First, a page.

Sunday, December 6, 2009

Second opinion infuriates Huskers

Pelini brothers upset by decision at end of game

By JEFFREY MARTIN Houston Chronicle

Dec. 6, 2009, 12:29AM

Jamie Squire Getty Images

Nebraska coach Bo Pelini yells at a referee during the third quarter of Saturday's 13-12 loss to Texas in the Big 12 title game.

Game statistics

And after a surreal final sequence Saturday night that turned an apparent Cornhuskers upset in the Big 12 Championship Game into a heart-wrenching 13-12 loss to Texas, there were plenty of questions that needed to be answered.

An enraged Bo Pelini demanded justice.

“I want to see Walt Anderson right now!” the Nebraska coach screamed to no one in particular, referring to the Big 12's coordinator of football officials.

BCS-inspired mess?

Then his brother, Nebraska defensive coordinator Carl Pelini, chimed in.

“It's the same footsteps with the trophy,” he said. “They ought to be ashamed to accept that trophy.”

He fell silent but then resumed his rant.

“That's what this conference is about,” he added. “The (expletive) BCS.”

In the distance, orange- and-white confetti dropped to the turf. The Longhorns were accepting their trophy, and coach Mack Brown was addressing the fans who remained .

“We didn't make some plays like we wanted to on offense, but that's a credit to Nebraska's defense,” Brown said. “They played their hearts out.”

Meanwhile, back in the tunnel, more chaos was unfolding.

Another Pelini brother, Vince, got in on the act — “They're sick,” he said, shaking his head and adding, “Zero-zero on the clock” — before the Cornhuskers coach resurfaced.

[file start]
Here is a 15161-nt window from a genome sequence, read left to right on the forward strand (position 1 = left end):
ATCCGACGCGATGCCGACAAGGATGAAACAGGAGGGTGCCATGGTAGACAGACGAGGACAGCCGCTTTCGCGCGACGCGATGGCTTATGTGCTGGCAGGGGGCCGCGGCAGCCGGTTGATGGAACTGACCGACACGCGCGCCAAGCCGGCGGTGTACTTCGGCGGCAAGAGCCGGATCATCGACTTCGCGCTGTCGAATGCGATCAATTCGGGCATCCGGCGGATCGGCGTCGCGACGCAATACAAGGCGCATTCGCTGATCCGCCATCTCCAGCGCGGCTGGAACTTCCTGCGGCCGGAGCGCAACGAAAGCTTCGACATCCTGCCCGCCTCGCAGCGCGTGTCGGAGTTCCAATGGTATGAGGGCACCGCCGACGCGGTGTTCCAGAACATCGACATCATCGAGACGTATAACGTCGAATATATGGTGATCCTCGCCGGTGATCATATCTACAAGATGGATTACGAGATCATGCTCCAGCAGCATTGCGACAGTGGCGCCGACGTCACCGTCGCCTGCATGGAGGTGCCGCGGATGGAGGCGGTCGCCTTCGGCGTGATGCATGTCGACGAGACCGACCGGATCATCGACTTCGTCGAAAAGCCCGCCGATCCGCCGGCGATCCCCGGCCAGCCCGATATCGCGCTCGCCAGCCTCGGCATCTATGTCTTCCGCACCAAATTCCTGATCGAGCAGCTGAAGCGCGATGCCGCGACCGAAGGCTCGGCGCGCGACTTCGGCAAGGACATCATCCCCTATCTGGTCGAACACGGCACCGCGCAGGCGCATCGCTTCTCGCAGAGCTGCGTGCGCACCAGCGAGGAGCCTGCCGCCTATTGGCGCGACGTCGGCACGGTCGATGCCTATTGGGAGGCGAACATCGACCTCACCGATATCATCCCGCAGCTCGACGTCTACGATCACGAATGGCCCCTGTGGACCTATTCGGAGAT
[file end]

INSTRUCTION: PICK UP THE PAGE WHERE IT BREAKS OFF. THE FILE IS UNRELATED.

“Get Dan Beebe!” he shrieked, asking for the Big 12 commissioner.

Nebraska started to celebrate what it thought was a 12-10 win after Colt McCoy threw an incompletion and the clock ran down. But the officials ruled there should be one second on the clock. That allowed Texas' Hunter Lawrence to change the outcome with a 46-yard field goal.

Bo Pelini seemed to have calmed down by the time he arrived at his news conference. The first question posed to Pelini?

“Bo, do you think Texas got a little bit of home cooking there at the end?”

His response: “No comment.”

Then he was asked if the officials had provided any clarity on what transpired in those final seconds.

“I haven't gotten an explanation,” he said. “I'm not going to answer any more questions about officiating or about that call. Ask me about the football game – it was a hell of a football game.”

Corrections are allowed

Later, Anderson finally clarified what happened — “Any type of egregious clock error can be corrected,” he said — but by then, Pelini was long gone.

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